Arafat in political tug-of-war

After marathon talks lasting several days, Fatah leaders agreed to allow the ''emergency government", headed by Ahmad Quraya, to function for 30 days.

    Palestinian head seen as having an autocratic style of rule

    But the temporary nature of the government underlines the tug-of-war now taking place at the top of Palestinian poltics.

    The agreement by leaders of President Yasir Arafat's Palestinian faction on Sunday will lead to a complete government which will include additional ministers, officials have said.

    “The prime minister and his cabinet, who were sworn in by Arafat, will continue their mission until the end of the month according to the Palestinian law,” said Arafat’s spokesman Nabil Abu Rudaina.

    But one Palestinian Authority official told the compromise reached was only a temporary arrangement between Palestinian Chairman Yasir Arafat and the increasingly independent-minded legislative council.

    Fatah MPs, who dominate the council, were reportedly resigned to accepting the compromise, despite the fact that emergency governments contravene Palestinian law.

    Fatah members said they were inclined to accept Arafat’s decree since the emergency period would last no more than 30 days.

    Arafat under siege

    There are two main reasons for the current political crisis facing the Palestinian Authority.

    Firstly, Arafat refuses to rescind his decree to form the emergency government. Under Palestinian law, Arafat has the right to declare emergency rule, but he does not have the power to appoint an emergency government.

    "The PA seems like a group of people quarrelling for seats on a wrecked ship about to sink” 

    Mustafa al-Barghouthi, secretary-general,
    Palestinian Initiative

    Some observers say Arafat is being stubborn and is trying to regain power lost to the legislative council.

    “Arafat’s insistence on retaining the emergency government has nothing to do with paramount Palestinian national interests. It is only related to his own selfish political interests,” argued Abd al-Sattar Qasim, professor of political science at the Najah National University in Nablus.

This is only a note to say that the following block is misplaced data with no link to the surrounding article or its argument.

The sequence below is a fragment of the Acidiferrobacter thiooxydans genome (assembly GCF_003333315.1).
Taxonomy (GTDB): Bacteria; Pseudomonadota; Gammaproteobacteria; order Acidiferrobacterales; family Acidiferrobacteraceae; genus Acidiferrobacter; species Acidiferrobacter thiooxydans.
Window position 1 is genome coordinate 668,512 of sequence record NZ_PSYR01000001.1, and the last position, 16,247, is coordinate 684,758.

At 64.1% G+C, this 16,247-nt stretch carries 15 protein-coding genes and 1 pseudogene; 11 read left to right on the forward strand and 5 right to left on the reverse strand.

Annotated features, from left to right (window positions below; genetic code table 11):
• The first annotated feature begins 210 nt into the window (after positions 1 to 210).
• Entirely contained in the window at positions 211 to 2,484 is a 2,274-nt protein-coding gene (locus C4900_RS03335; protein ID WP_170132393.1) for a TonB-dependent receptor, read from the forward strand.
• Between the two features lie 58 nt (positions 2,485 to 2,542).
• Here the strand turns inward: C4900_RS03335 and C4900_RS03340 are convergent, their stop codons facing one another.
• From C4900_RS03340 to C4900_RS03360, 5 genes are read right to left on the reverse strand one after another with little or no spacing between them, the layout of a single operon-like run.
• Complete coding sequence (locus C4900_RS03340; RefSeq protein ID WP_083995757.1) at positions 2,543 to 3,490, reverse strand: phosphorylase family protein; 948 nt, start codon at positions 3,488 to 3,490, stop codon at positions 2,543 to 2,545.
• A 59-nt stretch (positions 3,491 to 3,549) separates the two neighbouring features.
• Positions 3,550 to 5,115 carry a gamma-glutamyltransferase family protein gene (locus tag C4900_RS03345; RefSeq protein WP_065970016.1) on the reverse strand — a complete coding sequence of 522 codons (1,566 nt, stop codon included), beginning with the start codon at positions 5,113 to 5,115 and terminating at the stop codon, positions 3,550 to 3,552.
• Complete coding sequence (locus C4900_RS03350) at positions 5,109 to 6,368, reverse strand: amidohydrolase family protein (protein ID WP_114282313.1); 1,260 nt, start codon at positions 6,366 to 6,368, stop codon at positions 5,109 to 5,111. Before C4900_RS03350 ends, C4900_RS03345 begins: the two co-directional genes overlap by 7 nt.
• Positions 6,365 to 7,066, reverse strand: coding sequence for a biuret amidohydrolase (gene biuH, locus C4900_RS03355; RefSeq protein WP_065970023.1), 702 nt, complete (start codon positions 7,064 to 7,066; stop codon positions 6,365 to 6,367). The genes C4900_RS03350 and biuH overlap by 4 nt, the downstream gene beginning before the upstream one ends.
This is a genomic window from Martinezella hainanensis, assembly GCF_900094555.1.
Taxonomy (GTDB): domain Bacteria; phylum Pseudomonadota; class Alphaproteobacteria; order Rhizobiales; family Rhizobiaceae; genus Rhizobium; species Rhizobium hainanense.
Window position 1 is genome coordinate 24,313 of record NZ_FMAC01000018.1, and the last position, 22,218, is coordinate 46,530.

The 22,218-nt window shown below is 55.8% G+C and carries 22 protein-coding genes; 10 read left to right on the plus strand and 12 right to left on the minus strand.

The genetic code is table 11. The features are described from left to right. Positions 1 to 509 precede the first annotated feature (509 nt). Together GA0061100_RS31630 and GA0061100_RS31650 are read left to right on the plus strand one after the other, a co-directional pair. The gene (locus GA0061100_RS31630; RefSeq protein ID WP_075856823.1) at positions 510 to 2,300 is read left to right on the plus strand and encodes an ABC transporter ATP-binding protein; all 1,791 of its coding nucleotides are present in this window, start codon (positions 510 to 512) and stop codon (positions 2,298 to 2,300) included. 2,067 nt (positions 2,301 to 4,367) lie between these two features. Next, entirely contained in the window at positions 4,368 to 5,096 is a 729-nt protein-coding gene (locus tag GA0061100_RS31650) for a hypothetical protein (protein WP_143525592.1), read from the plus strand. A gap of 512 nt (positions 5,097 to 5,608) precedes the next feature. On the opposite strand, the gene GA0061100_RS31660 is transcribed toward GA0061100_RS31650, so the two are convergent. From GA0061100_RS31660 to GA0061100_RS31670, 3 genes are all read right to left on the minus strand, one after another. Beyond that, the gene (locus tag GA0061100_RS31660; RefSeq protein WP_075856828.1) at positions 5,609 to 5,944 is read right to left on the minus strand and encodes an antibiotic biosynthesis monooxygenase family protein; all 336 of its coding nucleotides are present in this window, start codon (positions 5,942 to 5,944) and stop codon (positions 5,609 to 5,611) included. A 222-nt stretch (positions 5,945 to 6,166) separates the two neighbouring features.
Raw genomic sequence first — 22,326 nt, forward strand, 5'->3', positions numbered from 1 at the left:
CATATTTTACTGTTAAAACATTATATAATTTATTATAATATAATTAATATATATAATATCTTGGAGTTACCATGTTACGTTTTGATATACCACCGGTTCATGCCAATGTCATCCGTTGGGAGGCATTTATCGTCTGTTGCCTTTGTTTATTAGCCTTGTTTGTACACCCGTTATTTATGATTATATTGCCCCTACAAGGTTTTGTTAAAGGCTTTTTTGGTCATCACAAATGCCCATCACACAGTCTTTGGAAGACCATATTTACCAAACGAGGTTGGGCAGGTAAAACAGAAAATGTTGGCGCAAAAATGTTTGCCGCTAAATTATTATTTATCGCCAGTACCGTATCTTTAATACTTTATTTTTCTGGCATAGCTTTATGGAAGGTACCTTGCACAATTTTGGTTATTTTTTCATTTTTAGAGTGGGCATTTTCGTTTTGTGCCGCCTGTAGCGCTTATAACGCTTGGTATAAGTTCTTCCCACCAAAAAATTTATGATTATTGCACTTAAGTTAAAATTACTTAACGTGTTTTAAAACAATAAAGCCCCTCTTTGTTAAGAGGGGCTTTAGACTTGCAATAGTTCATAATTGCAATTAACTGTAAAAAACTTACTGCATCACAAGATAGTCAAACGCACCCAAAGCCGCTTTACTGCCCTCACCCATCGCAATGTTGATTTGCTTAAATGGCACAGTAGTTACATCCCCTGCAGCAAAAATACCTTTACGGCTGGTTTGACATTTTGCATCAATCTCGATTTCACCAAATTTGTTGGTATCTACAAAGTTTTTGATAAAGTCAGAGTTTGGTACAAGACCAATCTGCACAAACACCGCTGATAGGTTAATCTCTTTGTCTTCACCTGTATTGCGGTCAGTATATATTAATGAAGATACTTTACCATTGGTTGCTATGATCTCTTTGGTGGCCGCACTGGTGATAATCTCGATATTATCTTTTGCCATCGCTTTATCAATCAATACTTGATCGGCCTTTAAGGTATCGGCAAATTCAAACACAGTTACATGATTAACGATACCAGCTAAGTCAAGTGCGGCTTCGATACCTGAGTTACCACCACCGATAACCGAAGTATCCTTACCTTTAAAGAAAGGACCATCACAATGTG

“Arafat’s power lies in his pocket, and he still has a lot of money to give to his cronies and hangers-on,” Kasim added.

    The second reason is Arafat’s opposition to the appointment of his former security chief Nasir Yusuf as interior minister.

    Yusuf was supposed to be sworn in as interior minister last week. However, he did not attend his own appointment ceremony in Ram Allah last week, which was seen as an insult to the Palestinian leader.

    According to the latest compromise, the interior minister portfolio will remain vacant, while the National Security council, headed by Arafat, will oversee internal security.

    Autocratic rule

    Throughout the period preceding al-Aqsa Intifada (1993-2000), Arafat tightly controlled every aspect of the Palestinian Authority.

    Prime Minister Ahmad Quraya is
    hoping to avoid a power struggle

    He held all the reins, controlled all the money and took all the decisions. One could say that Arafat was the Palestinian Authority and the Palestinian Authority was Arafat.

    But things have changed. At the age of 74, and with increasingly frail health, Arafat has lost much of his power.

    His confinement to his Ram Allah headquarters for the past 20 months has prevented him from exercising effective command and control of the Palestinian Authority, or what has remained of it.

    The collapse of his security agencies - as a result of sustained Israeli attacks - has also weakened his ability to impose his orders.

    Even many of his former loyalists have become more critical of Arafat’s rule.
    Quraya's turn

    For his part, Quraya does not want to repeat the bitter experience of his predecessor Mahmud Abbas, who was forced to resign following a long confrontation with Arafat.

    Quraya reportedly threatened to submit his resignation after it was apparent the legislative council would not approve his emergency government.

    “Arafat’s insistence on retaining the emergency government has nothing to do with paramount Palestinian national interests. It is only related to his own selfish political interests”

    Abd al-Sattar Qasim,
    professor of political science,
    Najah National University

    However, he reconsidered the resignation after he was assured that Arafat would not attempt to undermine his authority as prime minister.

    But there are reports that Quraya has submitted about 15 conditions if he is to remain prime minister.

    Among those conditions is the appointment of Nasr Yusuf as interior minister and granting him executive powers, including control over PA security forces.

    This could mean the same stand-off which toppled the Abbas government could happen again.

    However, unlike Abbas who had little support within Fatah, Quraya enjoys significant support in the legislative council of which he had been its speaker for 10 years.

    Public frustration

    But in the middle of all the political jockeying is the Palestinian public, which faces a sensitive dilemma.

    It feels an obligation to defend leaders whom Israel says it will kill or expel. But it has also grown increasingly frustrated with its leadership, or lack of it.

    Mustafa Al-Barghuthi, the secretary-general of the Palestinian Initiative, a pro-democracy thinktank and lobby group, called for the creation of a national unity leadership, saying the Palestinian people “needs a leadership not a government”.

    “The Palestinian public is angry and feels greatly affronted by what is happening," he said. "The PA seems like a group of people quarrelling for seats on a wrecked ship about to sink.”

    SOURCE: Aljazeera



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